“Yeah, he was. Got hit by a car after I had him for about six or seven years. I think I met Marcy the very next week.”
“I guess it’s good that you had her then. It must have made losing him a little easier.”
He nodded his head and took a deep breath. The hum of the camera was now barely audible as it moved toward his stomach. Rena leaned back in her chair and glanced at the computer screen. Its glow was green in the dim room and the outlines of the man’s bones were bright white with the grimy black behind them to accentuate everything else in the body that the radiation didn’t illuminate.
As the camera moved to his lower abdomen, Rena put on her glasses and squinted at the screen. The small white spots were speckled along his lower spine and she knew what it was as soon as she saw it. The debt hadn’t been paid in full after all. She turned in her chair again and looked at the man as he lay motionless on the table, and she couldn’t help but wonder if he knew, if he really knew. For a brief second an image of the man flashed through her mind, with heavy eyes, heavier than they were now, and a gaunt face. He was sitting in a line with other dying people, on either side, with the same yellow fluid running into their veins and poisoning them from the inside out.
“You know, I lost that old dog long before that car hit him,” he said. Rena was startled and didn’t answer for several seconds.
“Oh, the Shepherd,” she said. “What do you mean?”
“Well, he was a good dog, don’t get me wrong, but there was this one day when I was out in the yard doing some work and he was just out wandering around. I wasn’t really keeping too close of an eye on him, but I knew that he was around. Anyway, when I finished up I called him and he didn’t come. I could see him just past my truck. He was stretched out on the grass, but he wasn’t coming when I called him, and that was strange to me, ‘cause he always came when I called him. So I walked over to see what he was doing. He had something between his paws and when I looked down I saw that it was a turtle.” He took another deep breath and looked up at the ceiling again. Rena was leaning over listening intently.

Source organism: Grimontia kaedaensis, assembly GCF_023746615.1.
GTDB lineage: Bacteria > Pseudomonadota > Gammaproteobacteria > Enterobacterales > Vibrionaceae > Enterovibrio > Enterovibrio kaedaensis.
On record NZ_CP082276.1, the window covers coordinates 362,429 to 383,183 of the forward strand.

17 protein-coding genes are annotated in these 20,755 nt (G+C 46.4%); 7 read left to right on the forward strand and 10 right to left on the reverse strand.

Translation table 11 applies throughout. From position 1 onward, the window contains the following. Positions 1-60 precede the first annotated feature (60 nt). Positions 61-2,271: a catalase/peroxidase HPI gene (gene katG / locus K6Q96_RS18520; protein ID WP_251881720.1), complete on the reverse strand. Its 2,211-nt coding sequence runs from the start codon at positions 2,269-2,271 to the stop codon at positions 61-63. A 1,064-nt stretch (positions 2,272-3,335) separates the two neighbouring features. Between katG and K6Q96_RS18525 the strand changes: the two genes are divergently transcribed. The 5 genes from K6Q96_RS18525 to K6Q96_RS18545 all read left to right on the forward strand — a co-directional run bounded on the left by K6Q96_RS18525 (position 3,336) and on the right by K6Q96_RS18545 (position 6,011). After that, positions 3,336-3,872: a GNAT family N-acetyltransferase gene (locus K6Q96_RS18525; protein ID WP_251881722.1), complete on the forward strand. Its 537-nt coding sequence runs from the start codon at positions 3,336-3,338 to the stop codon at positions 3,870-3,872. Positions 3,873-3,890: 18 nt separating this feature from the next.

“Was he eating it?” she said.
“He was. He had chewed the shell and an arm and most of its chest off by the time I had walked over there, and the poor creature was still alive. I shooed Gus away and looked down at the thing and its little bald head was just kind of slowly turning and it was taking these big gasps of breath. I grabbed a shovel and took its head off. It was quick. But, after that I never could look at old Gus the same way. I know it was just a dog being a dog, but to this day it still bothers me when I think about it. I don’t know.”
“No, it makes sense. Animals can be sadistic little things, that’s for sure,” she said. The man didn’t speak anymore and neither did Rena.
The test finished and Rena slid his table out and dropped the sides so that he could stand up. The man stood up and grimaced at the pain in his back as he straightened his posture. Rena, out of the habit of dealing with more feeble people, grabbed his arm and walked him a few steps. He let her do this and didn’t protest. He picked up his jacket from the chair and slid it over his wide shoulders.
“Well, I guess that’s it,” he said.
“That’s it. I’ll send the results to your radiologist and you should hear something in a day or two,” she said. She smiled and he nodded at her.
When he walked out of the room she sprayed her table with sanitizer and wiped it down. She sent the pictures of the test to the radiologist and made sure that she had turned off the camera. The clock on the wall told her that it was time for her to go home, so she turned off her computer screen. She collected the cooler bag that she brought her lunch in and grabbed her white lab coat. She locked her office door and turned off the lights.
The hallway of the hospital was cold and empty. The time clock that hung on the wall made its mechanical clunking sound when she ran her card through. She nodded at the heavy lady at the front desk and walked out of the doors as they whished open. She felt a slight chill from a breeze that blew by. She looked over at the sun and stood still in the parking lot until she felt its warmth.